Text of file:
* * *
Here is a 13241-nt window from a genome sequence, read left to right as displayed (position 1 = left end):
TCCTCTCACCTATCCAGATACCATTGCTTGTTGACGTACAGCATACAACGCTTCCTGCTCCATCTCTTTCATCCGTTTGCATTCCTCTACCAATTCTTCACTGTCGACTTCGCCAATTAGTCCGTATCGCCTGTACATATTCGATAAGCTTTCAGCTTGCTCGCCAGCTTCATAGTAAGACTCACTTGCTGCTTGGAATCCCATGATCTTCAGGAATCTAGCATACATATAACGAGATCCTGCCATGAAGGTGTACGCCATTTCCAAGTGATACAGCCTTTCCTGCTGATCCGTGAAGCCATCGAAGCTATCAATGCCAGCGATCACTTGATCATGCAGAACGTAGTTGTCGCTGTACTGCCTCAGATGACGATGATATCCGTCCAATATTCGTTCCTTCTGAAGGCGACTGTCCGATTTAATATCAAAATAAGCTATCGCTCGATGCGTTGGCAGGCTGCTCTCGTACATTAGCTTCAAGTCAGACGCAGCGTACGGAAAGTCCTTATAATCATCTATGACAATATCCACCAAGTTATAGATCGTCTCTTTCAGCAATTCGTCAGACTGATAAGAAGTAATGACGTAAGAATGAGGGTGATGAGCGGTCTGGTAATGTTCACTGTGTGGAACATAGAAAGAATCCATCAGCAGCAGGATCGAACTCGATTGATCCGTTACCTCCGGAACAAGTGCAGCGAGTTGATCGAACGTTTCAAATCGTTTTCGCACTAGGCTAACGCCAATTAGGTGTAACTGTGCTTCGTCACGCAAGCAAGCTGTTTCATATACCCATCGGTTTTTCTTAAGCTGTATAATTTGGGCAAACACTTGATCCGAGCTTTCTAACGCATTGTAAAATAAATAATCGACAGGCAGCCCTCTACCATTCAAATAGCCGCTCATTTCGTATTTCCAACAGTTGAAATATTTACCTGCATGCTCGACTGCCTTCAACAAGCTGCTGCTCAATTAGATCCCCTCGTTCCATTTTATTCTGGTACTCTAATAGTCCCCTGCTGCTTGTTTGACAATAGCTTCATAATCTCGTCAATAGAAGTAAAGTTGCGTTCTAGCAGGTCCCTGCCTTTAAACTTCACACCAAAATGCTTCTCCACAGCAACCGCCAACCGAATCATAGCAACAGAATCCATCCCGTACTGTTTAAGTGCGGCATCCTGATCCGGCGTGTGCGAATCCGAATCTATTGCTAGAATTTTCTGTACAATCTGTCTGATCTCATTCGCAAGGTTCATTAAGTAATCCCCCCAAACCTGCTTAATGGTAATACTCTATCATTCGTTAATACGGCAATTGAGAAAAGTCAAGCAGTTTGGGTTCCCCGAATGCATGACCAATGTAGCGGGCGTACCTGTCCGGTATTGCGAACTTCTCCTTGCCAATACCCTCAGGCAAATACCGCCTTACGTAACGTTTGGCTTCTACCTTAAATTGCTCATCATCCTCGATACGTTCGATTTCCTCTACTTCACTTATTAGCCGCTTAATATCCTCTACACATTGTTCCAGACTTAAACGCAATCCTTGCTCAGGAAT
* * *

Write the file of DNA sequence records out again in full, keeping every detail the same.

Here is a 13241-nt window from a genome sequence, read left to right as displayed (position 1 = left end):
TCCTCTCACCTATCCAGATACCATTGCTTGTTGACGTACAGCATACAACGCTTCCTGCTCCATCTCTTTCATCCGTTTGCATTCCTCTACCAATTCTTCACTGTCGACTTCGCCAATTAGTCCGTATCGCCTGTACATATTCGATAAGCTTTCAGCTTGCTCGCCAGCTTCATAGTAAGACTCACTTGCTGCTTGGAATCCCATGATCTTCAGGAATCTAGCATACATATAACGAGATCCTGCCATGAAGGTGTACGCCATTTCCAAGTGATACAGCCTTTCCTGCTGATCCGTGAAGCCATCGAAGCTATCAATGCCAGCGATCACTTGATCATGCAGAACGTAGTTGTCGCTGTACTGCCTCAGATGACGATGATATCCGTCCAATATTCGTTCCTTCTGAAGGCGACTGTCCGATTTAATATCAAAATAAGCTATCGCTCGATGCGTTGGCAGGCTGCTCTCGTACATTAGCTTCAAGTCAGACGCAGCGTACGGAAAGTCCTTATAATCATCTATGACAATATCCACCAAGTTATAGATCGTCTCTTTCAGCAATTCGTCAGACTGATAAGAAGTAATGACGTAAGAATGAGGGTGATGAGCGGTCTGGTAATGTTCACTGTGTGGAACATAGAAAGAATCCATCAGCAGCAGGATCGAACTCGATTGATCCGTTACCTCCGGAACAAGTGCAGCGAGTTGATCGAACGTTTCAAATCGTTTTCGCACTAGGCTAACGCCAATTAGGTGTAACTGTGCTTCGTCACGCAAGCAAGCTGTTTCATATACCCATCGGTTTTTCTTAAGCTGTATAATTTGGGCAAACACTTGATCCGAGCTTTCTAACGCATTGTAAAATAAATAATCGACAGGCAGCCCTCTACCATTCAAATAGCCGCTCATTTCGTATTTCCAACAGTTGAAATATTTACCTGCATGCTCGACTGCCTTCAACAAGCTGCTGCTCAATTAGATCCCCTCGTTCCATTTTATTCTGGTACTCTAATAGTCCCCTGCTGCTTGTTTGACAATAGCTTCATAATCTCGTCAATAGAAGTAAAGTTGCGTTCTAGCAGGTCCCTGCCTTTAAACTTCACACCAAAATGCTTCTCCACAGCAACCGCCAACCGAATCATAGCAACAGAATCCATCCCGTACTGTTTAAGTGCGGCATCCTGATCCGGCGTGTGCGAATCCGAATCTATTGCTAGAATTTTCTGTACAATCTGTCTGATCTCATTCGCAAGGTTCATTAAGTAATCCCCCCAAACCTGCTTAATGGTAATACTCTATCATTCGTTAATACGGCAATTGAGAAAAGTCAAGCAGTTTGGGTTCCCCGAATGCATGACCAATGTAGCGGGCGTACCTGTCCGGTATTGCGAACTTCTCCTTGCCAATACCCTCAGGCAAATACCGCCTTACGTAACGTTTGGCTTCTACCTTAAATTGCTCATCATCCTCGATACGTTCGATTTCCTCTACTTCACTTATTAGCCGCTTAATATCCTCTACACATTGTTCCAGACTTAAACGCAATCCTTGCTCAGGAAT